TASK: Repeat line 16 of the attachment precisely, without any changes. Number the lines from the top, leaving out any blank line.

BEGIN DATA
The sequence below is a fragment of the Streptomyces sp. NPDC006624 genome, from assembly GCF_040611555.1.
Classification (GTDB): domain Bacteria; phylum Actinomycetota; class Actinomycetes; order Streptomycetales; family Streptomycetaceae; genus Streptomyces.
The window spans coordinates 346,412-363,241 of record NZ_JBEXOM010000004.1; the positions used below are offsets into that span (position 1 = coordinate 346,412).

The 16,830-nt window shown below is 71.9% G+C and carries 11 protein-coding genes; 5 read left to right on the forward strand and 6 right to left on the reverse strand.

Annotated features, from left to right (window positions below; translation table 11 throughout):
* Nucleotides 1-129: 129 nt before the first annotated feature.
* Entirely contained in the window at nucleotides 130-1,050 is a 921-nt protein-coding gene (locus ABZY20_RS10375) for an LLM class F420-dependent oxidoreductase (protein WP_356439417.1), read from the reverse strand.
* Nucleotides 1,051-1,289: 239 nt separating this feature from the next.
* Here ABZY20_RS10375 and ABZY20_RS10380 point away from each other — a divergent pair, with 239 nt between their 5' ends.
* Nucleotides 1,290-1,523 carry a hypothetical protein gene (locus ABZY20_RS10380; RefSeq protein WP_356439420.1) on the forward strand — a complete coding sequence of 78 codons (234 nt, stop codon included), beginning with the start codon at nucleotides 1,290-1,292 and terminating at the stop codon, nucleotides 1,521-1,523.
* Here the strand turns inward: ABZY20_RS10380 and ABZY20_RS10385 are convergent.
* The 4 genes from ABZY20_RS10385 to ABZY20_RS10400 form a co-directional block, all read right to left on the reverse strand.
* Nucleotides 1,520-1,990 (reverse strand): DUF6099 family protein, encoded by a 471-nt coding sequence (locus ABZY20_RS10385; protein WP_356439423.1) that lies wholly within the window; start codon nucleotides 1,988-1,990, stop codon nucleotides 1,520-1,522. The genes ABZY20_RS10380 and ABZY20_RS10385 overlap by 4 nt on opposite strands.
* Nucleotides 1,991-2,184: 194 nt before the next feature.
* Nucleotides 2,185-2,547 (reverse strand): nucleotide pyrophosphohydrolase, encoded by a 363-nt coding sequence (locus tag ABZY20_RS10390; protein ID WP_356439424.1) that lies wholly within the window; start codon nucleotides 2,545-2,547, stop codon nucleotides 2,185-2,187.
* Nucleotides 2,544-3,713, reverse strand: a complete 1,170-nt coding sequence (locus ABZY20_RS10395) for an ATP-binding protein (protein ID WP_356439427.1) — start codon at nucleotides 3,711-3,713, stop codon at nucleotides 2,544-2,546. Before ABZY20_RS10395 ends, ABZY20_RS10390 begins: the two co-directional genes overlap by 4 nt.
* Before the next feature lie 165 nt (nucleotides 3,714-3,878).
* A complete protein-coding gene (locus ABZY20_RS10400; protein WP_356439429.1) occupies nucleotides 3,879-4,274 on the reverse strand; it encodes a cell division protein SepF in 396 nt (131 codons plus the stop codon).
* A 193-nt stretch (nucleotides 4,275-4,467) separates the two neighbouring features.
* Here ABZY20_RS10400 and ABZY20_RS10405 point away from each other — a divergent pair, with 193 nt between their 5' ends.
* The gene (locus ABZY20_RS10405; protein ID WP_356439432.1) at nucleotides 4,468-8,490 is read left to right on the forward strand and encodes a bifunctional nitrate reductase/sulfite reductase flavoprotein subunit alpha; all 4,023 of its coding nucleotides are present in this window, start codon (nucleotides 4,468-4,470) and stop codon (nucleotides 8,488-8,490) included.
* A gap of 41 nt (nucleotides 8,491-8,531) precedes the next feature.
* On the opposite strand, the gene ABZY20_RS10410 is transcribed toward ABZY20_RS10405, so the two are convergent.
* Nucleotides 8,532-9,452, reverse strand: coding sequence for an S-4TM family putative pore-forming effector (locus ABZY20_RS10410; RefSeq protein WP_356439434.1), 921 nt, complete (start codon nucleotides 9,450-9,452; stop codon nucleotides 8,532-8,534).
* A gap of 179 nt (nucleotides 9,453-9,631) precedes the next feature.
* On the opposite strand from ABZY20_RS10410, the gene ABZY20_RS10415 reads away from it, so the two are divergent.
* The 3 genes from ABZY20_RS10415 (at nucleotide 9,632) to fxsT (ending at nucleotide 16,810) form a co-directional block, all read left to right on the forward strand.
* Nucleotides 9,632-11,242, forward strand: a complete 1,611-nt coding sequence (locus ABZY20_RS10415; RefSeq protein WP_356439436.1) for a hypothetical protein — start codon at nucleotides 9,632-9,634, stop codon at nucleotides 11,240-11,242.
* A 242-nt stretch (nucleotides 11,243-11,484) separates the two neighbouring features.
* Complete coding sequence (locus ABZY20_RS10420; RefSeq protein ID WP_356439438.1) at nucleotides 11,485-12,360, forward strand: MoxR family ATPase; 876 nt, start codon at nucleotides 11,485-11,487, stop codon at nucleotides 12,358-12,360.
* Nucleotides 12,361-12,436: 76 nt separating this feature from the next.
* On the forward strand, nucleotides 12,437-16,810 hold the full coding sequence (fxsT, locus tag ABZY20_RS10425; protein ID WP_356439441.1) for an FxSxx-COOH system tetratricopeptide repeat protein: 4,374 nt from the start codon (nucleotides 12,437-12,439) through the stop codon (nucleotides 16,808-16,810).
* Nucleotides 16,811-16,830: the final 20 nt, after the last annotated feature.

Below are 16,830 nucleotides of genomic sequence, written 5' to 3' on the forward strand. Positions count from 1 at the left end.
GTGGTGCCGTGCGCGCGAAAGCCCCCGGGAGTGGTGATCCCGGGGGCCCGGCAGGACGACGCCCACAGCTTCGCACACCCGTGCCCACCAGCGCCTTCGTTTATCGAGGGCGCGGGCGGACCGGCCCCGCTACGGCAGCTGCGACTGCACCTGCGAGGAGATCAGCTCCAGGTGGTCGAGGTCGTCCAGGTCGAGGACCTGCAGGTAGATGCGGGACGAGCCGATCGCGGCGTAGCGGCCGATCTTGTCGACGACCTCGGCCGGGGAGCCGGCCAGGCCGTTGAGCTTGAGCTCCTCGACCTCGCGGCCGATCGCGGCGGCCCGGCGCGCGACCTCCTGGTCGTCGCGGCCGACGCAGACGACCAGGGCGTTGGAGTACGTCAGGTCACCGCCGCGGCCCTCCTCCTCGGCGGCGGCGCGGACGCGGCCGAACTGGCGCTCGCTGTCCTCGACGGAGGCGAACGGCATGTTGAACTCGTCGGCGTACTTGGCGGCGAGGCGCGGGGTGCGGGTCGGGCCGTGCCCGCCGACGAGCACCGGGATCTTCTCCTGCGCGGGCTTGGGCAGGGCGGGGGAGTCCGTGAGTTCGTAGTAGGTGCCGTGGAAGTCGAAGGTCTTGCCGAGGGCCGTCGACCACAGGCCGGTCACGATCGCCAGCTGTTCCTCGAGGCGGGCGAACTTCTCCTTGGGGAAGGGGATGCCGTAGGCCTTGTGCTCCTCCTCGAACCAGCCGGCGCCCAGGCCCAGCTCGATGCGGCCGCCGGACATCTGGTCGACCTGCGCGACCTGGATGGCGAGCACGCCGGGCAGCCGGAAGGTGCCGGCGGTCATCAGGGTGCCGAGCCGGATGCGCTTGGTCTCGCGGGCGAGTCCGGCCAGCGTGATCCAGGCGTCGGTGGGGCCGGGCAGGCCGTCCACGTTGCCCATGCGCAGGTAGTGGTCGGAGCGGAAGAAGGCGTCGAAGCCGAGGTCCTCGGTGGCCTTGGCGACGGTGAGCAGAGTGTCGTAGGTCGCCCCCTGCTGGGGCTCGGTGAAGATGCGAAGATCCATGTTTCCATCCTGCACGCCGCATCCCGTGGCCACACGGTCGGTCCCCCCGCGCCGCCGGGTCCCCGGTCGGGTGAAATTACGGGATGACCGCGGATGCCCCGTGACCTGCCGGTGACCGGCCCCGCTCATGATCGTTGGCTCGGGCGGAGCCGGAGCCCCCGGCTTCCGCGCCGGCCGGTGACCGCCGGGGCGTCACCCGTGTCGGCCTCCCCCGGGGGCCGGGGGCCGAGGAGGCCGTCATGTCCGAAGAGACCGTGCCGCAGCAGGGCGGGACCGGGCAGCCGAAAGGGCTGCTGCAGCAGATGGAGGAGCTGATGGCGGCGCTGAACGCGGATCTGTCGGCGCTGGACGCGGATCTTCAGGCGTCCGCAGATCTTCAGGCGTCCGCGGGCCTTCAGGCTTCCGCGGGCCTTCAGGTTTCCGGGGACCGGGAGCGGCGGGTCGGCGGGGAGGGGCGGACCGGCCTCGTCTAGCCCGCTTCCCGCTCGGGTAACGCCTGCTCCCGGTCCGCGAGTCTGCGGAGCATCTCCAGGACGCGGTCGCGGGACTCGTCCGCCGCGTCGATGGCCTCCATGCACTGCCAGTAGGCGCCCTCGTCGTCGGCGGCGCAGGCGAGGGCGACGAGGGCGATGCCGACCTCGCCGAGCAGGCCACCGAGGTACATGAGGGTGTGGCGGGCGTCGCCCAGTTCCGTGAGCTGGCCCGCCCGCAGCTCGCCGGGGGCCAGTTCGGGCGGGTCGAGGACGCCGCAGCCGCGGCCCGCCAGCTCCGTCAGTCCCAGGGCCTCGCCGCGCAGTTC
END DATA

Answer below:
* Nucleotides 2,544-3,713, reverse strand: a complete 1,170-nt coding sequence (locus ABZY20_RS10395) for an ATP-binding protein (protein ID WP_356439427.1) — start codon at nucleotides 3,711-3,713, stop codon at nucleotides 2,544-2,546. Before ABZY20_RS10395 ends, ABZY20_RS10390 begins: the two co-directional genes overlap by 4 nt.